“There are no actual fighters anymore. But there are tough guys, guys like Wayne Simmonds and Radko Gudas, a Dale Hunter type of guy, the kind of guy that you want on your team, that guy will always be there. That type of attitude and flair is needed. All four lines have to produce to some degree. The fourth line need guys who can skate well, be bold and stay out of the penalty box. They are trying to defuse fighting though, and there is no accountability in the game anymore. That’s needed.

“You don’t retaliate anymore, and the game is dispirited that way in a sense. I wasn’t a rat. And there are a lot of rats in the game today, not true tough guys. I said something and I backed it up. I guess I agitated and instigated, but in a more respected sense. The code today is disrespected. I fought 30, 35 times a year during my pro career — but in response to hits where I didn’t have to say a word. The rat role is playing to draw penalties, and when the tough guy wants to come after, he doesn’t want to fight. That’s the rat role, versus the enforcer, true tough guy role.

Guys like that build momentum on your team, because of their physicality. I think there is spot for [enforcers] in the game — you have to hold guys accountable.

“There are more rats in the game today. The evolution of the game has bred that. There’s something about accountability and self-policing, because it keeps people in line. Sidney Crosby is a $20-million talent. Why does the best player in the world have so many concussions? You have to protect those guys. You can’t let that guy get hurt.”

It ruins the marquee/brand value of Crosby, the Penguins and the NHL. In the NBA, you won’t see the 12th man get sent off the bench to poke LeBron James in the eyes. 

Travis Konecny is in his second year in the NHL. The 20-year-old left winger has a bit of old-school in him. He likes the fact that the Flyers have players like Gudas and Simmonds, as does Jordan Weal, the Flyers’ 25-year-old, third-line left wing. Konecny and Weal are also both around 5-foot-10, 180 pounds, considered small in today’s NHL.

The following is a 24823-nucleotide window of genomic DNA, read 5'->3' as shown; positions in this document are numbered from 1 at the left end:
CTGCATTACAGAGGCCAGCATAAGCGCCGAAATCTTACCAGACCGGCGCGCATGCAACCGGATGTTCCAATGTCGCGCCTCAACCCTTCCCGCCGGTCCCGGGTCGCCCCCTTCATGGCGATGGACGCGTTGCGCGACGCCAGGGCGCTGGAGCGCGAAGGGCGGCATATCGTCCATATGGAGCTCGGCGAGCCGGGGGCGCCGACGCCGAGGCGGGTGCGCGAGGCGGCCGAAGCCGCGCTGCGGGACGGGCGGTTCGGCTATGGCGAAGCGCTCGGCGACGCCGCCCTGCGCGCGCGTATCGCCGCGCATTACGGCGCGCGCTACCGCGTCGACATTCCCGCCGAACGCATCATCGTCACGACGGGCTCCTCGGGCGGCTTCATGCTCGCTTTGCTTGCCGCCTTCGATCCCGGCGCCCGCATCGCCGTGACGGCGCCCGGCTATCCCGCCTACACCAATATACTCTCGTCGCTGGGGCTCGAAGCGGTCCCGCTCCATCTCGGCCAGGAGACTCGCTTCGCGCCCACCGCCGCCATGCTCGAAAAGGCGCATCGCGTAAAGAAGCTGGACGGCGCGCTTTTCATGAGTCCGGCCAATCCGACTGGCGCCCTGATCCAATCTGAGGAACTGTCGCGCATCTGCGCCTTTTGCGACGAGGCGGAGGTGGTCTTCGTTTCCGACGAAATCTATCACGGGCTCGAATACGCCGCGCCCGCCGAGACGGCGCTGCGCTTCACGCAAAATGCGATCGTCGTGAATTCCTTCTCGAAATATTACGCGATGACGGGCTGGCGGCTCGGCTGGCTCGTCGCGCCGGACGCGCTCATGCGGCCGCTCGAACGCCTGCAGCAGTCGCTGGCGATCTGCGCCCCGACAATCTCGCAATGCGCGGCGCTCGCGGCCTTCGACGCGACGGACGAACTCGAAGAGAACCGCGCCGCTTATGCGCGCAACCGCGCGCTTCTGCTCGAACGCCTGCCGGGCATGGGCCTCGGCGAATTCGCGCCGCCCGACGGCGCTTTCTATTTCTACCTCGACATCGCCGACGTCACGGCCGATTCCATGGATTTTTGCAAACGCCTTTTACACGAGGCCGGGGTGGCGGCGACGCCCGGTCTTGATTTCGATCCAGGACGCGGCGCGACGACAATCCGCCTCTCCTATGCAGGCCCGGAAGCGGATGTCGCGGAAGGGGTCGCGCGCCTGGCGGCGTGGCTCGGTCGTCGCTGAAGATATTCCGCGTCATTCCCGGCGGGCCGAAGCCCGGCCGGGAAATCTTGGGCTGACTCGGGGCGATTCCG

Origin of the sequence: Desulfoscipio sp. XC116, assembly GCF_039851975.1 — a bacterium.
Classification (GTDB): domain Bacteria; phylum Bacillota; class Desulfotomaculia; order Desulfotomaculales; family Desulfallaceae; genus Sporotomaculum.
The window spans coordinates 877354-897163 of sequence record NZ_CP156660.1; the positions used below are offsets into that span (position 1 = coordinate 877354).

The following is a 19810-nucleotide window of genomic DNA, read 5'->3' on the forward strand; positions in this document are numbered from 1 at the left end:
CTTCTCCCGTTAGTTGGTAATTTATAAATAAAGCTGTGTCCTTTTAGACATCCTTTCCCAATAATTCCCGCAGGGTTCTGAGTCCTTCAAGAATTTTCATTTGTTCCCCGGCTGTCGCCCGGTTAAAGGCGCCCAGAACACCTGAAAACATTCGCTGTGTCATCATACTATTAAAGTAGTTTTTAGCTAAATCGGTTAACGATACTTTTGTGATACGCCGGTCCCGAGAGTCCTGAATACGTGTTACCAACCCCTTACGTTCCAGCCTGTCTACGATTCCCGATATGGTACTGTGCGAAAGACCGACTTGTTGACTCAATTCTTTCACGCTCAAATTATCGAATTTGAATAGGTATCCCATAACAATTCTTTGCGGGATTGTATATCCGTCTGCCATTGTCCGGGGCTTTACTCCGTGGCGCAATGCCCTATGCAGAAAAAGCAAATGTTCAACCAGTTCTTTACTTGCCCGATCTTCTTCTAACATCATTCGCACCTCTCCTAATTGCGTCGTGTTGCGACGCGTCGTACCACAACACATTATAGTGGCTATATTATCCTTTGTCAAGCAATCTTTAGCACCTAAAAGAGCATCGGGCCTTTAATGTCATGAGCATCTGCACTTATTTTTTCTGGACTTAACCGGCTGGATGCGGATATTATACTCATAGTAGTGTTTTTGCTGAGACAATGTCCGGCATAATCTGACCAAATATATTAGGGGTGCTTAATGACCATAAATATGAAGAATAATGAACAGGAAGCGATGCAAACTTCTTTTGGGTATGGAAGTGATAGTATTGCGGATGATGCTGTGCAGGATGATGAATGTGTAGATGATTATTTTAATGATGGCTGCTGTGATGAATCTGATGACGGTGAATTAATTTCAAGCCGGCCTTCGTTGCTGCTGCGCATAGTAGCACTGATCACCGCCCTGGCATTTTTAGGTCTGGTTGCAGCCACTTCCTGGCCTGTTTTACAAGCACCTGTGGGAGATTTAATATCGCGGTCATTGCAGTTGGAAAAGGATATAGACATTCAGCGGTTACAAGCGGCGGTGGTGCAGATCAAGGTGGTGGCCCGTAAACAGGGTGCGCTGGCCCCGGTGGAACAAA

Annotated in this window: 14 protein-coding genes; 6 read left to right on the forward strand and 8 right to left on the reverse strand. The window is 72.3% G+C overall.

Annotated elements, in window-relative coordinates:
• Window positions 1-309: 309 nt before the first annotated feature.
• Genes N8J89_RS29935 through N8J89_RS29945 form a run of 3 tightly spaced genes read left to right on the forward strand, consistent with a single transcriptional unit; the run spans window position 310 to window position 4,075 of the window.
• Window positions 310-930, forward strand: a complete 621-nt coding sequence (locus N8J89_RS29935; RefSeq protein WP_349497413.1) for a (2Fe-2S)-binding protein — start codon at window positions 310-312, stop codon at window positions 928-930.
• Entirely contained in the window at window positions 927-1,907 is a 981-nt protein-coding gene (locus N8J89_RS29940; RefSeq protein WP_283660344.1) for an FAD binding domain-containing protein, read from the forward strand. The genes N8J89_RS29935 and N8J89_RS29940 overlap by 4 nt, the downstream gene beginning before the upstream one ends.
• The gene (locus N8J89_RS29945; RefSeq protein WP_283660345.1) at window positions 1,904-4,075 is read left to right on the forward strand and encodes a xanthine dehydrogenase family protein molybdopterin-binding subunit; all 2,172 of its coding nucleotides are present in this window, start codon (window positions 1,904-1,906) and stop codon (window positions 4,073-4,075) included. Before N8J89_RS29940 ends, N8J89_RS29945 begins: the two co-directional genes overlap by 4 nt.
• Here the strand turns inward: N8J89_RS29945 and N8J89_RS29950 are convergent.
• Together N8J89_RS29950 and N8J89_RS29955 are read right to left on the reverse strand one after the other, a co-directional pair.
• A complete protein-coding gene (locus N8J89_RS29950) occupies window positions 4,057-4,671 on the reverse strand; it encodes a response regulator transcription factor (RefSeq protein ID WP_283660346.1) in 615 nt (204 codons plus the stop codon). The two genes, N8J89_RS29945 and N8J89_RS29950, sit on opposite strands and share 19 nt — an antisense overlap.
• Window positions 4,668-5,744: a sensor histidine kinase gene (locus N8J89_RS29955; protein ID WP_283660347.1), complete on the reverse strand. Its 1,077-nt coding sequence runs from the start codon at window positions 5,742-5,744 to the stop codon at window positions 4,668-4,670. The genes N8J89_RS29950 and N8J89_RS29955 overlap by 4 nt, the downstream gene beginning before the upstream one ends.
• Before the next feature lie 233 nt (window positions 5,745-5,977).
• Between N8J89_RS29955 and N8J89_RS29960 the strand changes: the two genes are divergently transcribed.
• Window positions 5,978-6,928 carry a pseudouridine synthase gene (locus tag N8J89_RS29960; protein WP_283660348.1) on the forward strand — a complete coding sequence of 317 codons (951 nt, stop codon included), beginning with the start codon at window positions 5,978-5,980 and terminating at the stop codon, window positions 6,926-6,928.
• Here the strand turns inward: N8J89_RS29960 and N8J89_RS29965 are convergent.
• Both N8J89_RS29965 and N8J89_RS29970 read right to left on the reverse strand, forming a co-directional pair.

“I think there are guys out there that you have to respect,” Konecny said. “Guys you don’t want to poke the bear, and I would say we have two guys on this team that are like that, [Radko] Gudas and Simmy [Wayne Simmonds]. It’s a shame that it’s gotten away from the game a little bit. There are guys that do have it in them to be tough guys on the ice, but it is more a game of skill now. Like Guddy [Gudas], he has it in him to be a tough guy, but he has the skill to play, too, and to be an instigator. Simmy is probably the guy on this team that you want to play against. There are guys in this league that know better not to even blink at Simmy.” 

Said Weal, “Gudas and Simmy are physical players, and as the games goes on, that deters guys from doing certain things and going into certain areas of the ice. Like with Guddy, if the puck goes into the corner and Guddy is on the ice, you know you’re going to get hit. It will make you think again about going into the corner with someone like him around. It definitely helps when you have guys on your team like Gudas and Simmy. 

“Guys like that build momentum on your team, because of their physicality. I think there is spot for it in the game — you have to hold guys accountable. If you take it out of the game, you’ll have guys running around taking advantage of other players out there. That’s not what you want. You want guys to respect each other and not take liberties out there. You could see that it’s starting to leave the game a little bit. I don’t necessarily believe that it should.”

Maybe the next time a Flyer gets cracked, an old-school lesson might not be a bad thing.


Follow Joe on Twitter: @JSantoliquito

Like us on Facebook: PhillyVoice Sports